NW flight 188: the pilots speak
If you're still curious about NW 188, the flight whose pilots "missed" Minneapolis and realized their error halfway across the next state (background here and here), via AVweb here is the NTSB's extensive full docket of info on the case, including interview summaries with the two pilots, the airline's dispatchers, and others.
Chronicles of aviation mishaps can be very gripping, as my former Atlantic colleague William Langewiesche has demonstrated many times. In this case (as with the "miracle on the Hudson, subject of Langewiesche's latest book) the fascination is guilt-free, since there were no fatal consequences. Sample detail from this new info: whatever the root of the problem here, it certainly wasn't lack of experience. The Captain had 20,000 hours of flight time (a lot), and the First Officer began flying at age 14 and had been an F-111 pilot in the Air Force. Reading the comments of these very, very experienced people who realize they have done something .... inexplicable is surprisingly absorbing.*
After the jump: Since a previous colloquy, here and here, about the legal implications of the terms "frolic" and "detour" also arose from NW 188, two final reader dispatches on the legal semantics of the question.
* Speaking of gripping and inexplicable: this story, by Gene Weingarten in the Washington Post magazine, recounts the horror and living hell of parents who... somehow... forgot that they had left an infant in the back seat of the car on a broiling hot day. I read it when it came out early this year and can't get it out of my mind. By comparison, the NW 188 story is light comedy.
To review the state of "frolic" studies: In its letter revoking the flight certificates of the NW 188 pilots, the FAA said the crew had been on a "frolic of your own," language I found "colorful." Then some lawyers wrote in to inform me that this was legal boilerplate; then other lawyers wrote in to say that it was incorrect use of boilerplate.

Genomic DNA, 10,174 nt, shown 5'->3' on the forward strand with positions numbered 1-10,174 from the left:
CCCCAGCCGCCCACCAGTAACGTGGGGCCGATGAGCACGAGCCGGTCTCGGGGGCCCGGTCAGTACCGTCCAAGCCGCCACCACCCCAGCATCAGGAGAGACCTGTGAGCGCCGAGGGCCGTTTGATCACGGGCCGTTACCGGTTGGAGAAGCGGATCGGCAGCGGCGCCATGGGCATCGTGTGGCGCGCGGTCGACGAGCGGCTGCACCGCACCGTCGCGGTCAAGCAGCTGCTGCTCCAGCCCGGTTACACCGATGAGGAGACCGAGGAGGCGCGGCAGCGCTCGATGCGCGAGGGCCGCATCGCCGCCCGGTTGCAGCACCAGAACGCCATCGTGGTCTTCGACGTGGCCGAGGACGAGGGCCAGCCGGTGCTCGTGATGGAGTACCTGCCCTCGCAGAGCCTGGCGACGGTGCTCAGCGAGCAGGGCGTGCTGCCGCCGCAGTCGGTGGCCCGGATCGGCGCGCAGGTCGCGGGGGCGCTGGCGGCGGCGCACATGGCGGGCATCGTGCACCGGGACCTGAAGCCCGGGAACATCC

And still the lawyers write in! Two further entries that, IMHO, add interesting twists to the field of frolic-studies. Any further submissions will be for my eyes only. Thanks to all who wrote in.
1) Yes, it was too a lawyer who wrote the "frolic" letter. In response to the claim of defective frolic-terminology, this message from reader JA:
"I'd be very surprised if the FAA's Determination of Emergency was drafted by a non-lawyer and that the author chose to include the phrase "frolic of your own" without knowing of any special meaning.
"The Determination is, of course, a legal document and contains a legal finding, subject to challenge before an Administrative Law Judge and in federal court. That's why it was issued by the FAA's Office of Regional Counsel. Additionally, there's no way the attorney who signed the finding is putting his name on something with legal-sounding phrases thrown around willy-nilly.
"What's more likely is that the frolic line was included to protect Northwest. The Determination alleges conduct which would clearly constitute negligence if any harm had arisen from it. It characterizes the actions as putting people in "serious jeopardy" and as being "extremely reckless." By including the frolic line, the FAA is making sure that their finding can't be used to show liability on Northwest's part or as evidence in a lawsuit against the airline. A more cynical person might think that the FAA's frolic finding, being unnecessary to the Determination, is a attempt to proactively shield Northwest by finding a lack of vicarious liability on the airline's part, without the rigor of the adversarial process."
2) On the ancient history of frolicking:
"Frolic & detour used to be a favorite of law examiners back in the Pleistocene; the standrd learning was that a manager might be liable for the misdeed of his employee unless the EE was was off on an F&D; note that it's conjunctive. So as it was said, if he is staying in the intended hotel room but brings back a girlfriend and accidentally burns the place down in a spasm of whoopee, we may have a finding of frolic but not detour; if he takes the long way round but otherwise behaves, we may find detour but no frolic.
"The language is a paraphrase of a comment by one Baron Parke, a 19th Century British judge with knack for the pithy phrase, always welcomed by a law prof looking for classroom examples. William Gaddis' (perhaps) most successful novel, "A Frolic of His Own," is a riff on the same principle.
"I suspect there is not much left of the principle today except entertainment; the limits have probably been stretched enough that scarcely anything would count as an f&d. See: http://snipurl.com/tp0em [www_bailii_org]"